The Insolvency Act 1986 makes provision for, amongst other things, bankruptcy and Debt Relief Orders.

When a person is made bankrupt, his property vests in the trustee in bankruptcy. Some items, however, are excluded from the estate, including any assured or secure tenancy (s283). Once a bankruptcy order has been made, no creditor in respect of a debt provable in the bankruptcy may have any remedy against the property of the bankrupt 'in respect of that debt' (s285(3)(a)).

Debt Relief Orders (DRO) provide an alternative method of addressing debt. Where a person has debts of less than £15,000, monthly surplus income of less than £50 and does not own property worth more than £300, he may apply for a DRO which, if granted, has the effect of imposing a 12-month moratorium period in respect of the debt. During the moratorium period, a creditor has no 'remedy in respect of the debt' (s251G(1)).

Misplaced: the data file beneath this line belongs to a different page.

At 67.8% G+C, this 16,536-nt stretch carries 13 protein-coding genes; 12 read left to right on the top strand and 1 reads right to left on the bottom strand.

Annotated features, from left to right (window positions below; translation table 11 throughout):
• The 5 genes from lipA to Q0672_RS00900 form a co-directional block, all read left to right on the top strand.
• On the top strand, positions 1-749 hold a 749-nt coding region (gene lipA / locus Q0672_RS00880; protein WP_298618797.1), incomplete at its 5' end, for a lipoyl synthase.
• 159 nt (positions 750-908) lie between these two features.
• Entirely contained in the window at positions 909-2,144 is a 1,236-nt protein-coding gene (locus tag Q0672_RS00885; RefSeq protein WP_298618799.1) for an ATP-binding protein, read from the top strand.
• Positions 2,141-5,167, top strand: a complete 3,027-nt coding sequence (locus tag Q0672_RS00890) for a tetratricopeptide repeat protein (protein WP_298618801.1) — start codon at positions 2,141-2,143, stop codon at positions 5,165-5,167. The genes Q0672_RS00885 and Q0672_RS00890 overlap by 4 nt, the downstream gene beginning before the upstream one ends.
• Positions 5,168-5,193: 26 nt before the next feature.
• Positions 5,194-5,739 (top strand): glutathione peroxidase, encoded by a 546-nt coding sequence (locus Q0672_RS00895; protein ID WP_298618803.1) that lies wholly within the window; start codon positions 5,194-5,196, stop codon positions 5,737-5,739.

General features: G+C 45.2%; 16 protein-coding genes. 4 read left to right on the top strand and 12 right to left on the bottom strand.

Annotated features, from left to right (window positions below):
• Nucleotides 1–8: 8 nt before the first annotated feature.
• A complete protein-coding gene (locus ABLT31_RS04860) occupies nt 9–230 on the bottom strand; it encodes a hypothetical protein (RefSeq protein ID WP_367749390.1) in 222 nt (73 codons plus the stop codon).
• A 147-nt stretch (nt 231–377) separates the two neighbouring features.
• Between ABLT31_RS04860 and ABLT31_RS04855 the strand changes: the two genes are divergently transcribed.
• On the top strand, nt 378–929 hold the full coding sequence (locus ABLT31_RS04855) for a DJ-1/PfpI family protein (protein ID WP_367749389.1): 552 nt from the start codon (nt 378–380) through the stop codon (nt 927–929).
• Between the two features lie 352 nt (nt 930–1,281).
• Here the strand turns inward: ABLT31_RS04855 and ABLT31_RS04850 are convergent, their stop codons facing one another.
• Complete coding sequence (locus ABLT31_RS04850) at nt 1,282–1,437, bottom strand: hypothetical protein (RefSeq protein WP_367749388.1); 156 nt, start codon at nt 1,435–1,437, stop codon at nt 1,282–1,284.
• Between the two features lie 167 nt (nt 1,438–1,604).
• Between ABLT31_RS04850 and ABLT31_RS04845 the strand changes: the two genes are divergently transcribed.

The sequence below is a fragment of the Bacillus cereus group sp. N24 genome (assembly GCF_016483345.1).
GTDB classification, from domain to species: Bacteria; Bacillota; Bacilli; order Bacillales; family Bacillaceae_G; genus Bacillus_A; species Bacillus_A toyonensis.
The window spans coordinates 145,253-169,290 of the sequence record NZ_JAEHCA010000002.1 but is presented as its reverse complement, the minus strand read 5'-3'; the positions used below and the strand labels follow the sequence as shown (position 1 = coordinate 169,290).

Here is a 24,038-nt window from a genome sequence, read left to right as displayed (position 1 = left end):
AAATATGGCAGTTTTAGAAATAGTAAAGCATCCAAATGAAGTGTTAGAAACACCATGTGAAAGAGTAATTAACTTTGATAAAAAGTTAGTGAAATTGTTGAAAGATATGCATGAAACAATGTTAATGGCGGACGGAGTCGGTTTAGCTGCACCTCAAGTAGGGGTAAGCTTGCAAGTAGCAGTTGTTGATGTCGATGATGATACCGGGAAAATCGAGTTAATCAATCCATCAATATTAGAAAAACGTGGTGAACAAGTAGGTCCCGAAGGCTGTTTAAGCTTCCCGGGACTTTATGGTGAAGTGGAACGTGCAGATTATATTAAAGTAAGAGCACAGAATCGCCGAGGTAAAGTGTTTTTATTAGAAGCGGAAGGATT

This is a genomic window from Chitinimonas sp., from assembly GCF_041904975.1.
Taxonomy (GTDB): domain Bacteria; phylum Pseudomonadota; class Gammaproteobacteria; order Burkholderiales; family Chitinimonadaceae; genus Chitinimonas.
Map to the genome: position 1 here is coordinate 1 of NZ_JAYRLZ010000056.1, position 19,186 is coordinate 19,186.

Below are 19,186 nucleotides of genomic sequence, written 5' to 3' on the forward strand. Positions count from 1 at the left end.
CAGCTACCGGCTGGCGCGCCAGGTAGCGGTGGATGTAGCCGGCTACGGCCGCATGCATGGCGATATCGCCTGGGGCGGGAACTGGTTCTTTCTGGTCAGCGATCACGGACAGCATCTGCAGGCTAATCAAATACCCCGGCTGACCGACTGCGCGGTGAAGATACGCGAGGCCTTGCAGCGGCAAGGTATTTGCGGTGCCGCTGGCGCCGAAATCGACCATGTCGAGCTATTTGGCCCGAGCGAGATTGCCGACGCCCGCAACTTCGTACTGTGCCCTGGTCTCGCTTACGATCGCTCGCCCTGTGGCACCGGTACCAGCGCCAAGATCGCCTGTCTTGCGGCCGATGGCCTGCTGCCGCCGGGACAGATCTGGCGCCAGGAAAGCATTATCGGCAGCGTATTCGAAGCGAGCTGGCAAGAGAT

In two recent conjoined appeal cases, the Court of Appeal has confirmed that an order for possession made on the ground of rent arrears is not a 'remedy in respect of the debt' for the purposes of either s285(3) (bankruptcy) or s251G (Debt Relief Orders) of the Insolvency Act 1986. The fact that arrears of rent are either provable in a tenant’s bankruptcy or form part of the tenant’s DRO does not preclude the landlord from recovering possession based on those rent arrears. Where, however, an order for possession is suspended or postponed on terms, those terms may not require the tenant to repay the arrears, but rather make provision only for the payment of current rent and costs.